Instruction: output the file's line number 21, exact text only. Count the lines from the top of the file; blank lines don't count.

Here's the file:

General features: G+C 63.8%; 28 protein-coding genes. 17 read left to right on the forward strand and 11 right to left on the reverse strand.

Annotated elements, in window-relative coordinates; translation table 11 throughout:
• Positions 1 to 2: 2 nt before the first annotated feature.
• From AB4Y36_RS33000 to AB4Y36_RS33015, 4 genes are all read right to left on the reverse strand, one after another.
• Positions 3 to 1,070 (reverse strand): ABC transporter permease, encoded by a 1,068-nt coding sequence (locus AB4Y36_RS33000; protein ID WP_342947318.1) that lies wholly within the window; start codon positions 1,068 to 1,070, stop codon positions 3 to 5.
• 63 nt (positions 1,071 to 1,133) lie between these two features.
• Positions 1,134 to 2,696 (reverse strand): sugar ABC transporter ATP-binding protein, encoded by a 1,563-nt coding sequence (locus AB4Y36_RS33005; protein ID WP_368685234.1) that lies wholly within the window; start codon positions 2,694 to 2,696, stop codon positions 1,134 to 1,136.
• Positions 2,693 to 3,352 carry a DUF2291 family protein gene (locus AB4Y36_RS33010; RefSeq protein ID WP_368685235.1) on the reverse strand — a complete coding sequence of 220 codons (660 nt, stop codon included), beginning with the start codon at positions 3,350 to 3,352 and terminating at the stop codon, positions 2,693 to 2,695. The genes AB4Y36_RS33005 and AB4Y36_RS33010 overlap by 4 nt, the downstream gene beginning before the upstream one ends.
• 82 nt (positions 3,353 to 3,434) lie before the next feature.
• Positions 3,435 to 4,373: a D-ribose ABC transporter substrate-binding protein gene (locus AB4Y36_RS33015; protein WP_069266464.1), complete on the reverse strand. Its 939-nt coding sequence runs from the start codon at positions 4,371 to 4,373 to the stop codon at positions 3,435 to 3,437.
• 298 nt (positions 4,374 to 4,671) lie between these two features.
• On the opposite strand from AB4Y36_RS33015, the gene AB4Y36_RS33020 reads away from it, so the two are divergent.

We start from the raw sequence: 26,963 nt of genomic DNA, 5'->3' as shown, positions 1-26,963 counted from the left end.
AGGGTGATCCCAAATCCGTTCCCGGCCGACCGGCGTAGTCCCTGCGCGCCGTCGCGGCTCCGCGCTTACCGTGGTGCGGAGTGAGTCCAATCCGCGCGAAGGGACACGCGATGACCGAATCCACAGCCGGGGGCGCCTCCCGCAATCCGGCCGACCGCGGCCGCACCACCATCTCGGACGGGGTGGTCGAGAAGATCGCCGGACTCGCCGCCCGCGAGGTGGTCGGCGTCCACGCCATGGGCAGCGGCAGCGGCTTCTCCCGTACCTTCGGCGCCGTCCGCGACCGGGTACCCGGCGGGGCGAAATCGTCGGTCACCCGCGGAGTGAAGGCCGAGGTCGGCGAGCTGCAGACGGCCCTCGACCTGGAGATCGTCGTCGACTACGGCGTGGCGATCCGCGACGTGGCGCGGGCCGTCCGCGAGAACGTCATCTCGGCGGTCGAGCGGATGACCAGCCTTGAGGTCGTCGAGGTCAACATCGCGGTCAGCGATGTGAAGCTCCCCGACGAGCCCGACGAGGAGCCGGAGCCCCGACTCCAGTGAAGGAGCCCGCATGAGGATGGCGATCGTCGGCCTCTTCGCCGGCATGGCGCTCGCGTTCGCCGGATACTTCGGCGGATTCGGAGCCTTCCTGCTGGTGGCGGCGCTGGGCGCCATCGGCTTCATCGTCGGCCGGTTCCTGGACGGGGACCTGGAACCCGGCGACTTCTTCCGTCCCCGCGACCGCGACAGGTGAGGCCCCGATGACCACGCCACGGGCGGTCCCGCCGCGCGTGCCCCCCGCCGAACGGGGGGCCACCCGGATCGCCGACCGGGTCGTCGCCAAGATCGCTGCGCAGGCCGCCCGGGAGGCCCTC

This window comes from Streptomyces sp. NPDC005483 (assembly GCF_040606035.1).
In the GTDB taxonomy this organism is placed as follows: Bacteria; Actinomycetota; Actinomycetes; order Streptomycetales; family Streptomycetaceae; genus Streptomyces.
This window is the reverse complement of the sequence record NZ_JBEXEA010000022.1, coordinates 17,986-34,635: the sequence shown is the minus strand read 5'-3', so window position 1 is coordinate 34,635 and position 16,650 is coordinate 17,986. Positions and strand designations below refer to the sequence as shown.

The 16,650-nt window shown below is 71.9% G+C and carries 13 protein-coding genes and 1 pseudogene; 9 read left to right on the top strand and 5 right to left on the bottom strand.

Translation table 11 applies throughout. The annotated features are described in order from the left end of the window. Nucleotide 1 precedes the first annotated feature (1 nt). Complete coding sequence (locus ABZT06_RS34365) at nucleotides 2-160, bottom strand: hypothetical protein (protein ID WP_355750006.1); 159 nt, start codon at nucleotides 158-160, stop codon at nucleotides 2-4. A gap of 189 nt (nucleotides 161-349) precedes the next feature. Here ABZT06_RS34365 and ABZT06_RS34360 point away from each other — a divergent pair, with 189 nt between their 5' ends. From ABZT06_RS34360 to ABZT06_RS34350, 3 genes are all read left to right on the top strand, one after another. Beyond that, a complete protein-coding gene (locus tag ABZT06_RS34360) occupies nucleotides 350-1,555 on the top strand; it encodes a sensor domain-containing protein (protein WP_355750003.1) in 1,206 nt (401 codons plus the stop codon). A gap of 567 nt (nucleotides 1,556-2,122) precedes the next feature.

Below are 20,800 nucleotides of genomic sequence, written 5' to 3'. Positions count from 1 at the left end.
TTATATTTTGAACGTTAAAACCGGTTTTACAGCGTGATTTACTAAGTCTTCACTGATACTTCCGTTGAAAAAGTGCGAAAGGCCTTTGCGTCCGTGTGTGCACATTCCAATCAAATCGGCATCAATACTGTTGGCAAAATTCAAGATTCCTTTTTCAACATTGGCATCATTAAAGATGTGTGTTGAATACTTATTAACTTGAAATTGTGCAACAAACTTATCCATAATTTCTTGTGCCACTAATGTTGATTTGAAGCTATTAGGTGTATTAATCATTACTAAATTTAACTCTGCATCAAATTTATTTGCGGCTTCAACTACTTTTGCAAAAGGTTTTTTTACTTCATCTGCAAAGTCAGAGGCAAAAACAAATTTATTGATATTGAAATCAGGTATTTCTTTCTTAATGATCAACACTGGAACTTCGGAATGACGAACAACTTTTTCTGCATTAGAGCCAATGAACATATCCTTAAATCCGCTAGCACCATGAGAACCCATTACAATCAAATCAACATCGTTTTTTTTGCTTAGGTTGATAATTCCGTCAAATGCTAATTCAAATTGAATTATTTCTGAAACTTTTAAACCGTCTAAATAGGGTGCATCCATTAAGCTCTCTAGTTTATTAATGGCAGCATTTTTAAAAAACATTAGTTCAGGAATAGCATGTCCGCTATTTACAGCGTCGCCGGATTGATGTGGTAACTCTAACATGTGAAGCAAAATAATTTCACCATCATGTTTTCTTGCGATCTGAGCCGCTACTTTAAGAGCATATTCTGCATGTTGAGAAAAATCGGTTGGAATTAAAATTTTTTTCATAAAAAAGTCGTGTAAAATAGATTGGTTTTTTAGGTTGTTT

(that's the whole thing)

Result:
TTATATTTTGAACGTTAAAACCGGTTTTACAGCGTGATTTACTAAGTCTTCACTGATACTTCCGTTGAAAAAGTGCGAAAGGCCTTTGCGTCCGTGTGTGCACATTCCAATCAAATCGGCATCAATACTGTTGGCAAAATTCAAGATTCCTTTTTCAACATTGGCATCATTAAAGATGTGTGTTGAATACTTATTAACTTGAAATTGTGCAACAAACTTATCCATAATTTCTTGTGCCACTAATGTTGATTTGAAGCTATTAGGTGTATTAATCATTACTAAATTTAACTCTGCATCAAATTTATTTGCGGCTTCAACTACTTTTGCAAAAGGTTTTTTTACTTCATCTGCAAAGTCAGAGGCAAAAACAAATTTATTGATATTGAAATCAGGTATTTCTTTCTTAATGATCAACACTGGAACTTCGGAATGACGAACAACTTTTTCTGCATTAGAGCCAATGAACATATCCTTAAATCCGCTAGCACCATGAGAACCCATTACAATCAAATCAACATCGTTTTTTTTGCTTAGGTTGATAATTCCGTCAAATGCTAATTCAAATTGAATTATTTCTGAAACTTTTAAACCGTCTAAATAGGGTGCATCCATTAAGCTCTCTAGTTTATTAATGGCAGCATTTTTAAAAAACATTAGTTCAGGAATAGCATGTCCGCTATTTACAGCGTCGCCGGATTGATGTGGTAACTCTAACATGTGAAGCAAAATAATTTCACCATCATGTTTTCTTGCGATCTGAGCCGCTACTTTAAGAGCATATTCTGCATGTTGAGAAAAATCGGTTGGAATTAAAATTTTTTTCATAAAAAAGTCGTGTAAAATAGATTGGTTTTTTAGGTTGTTT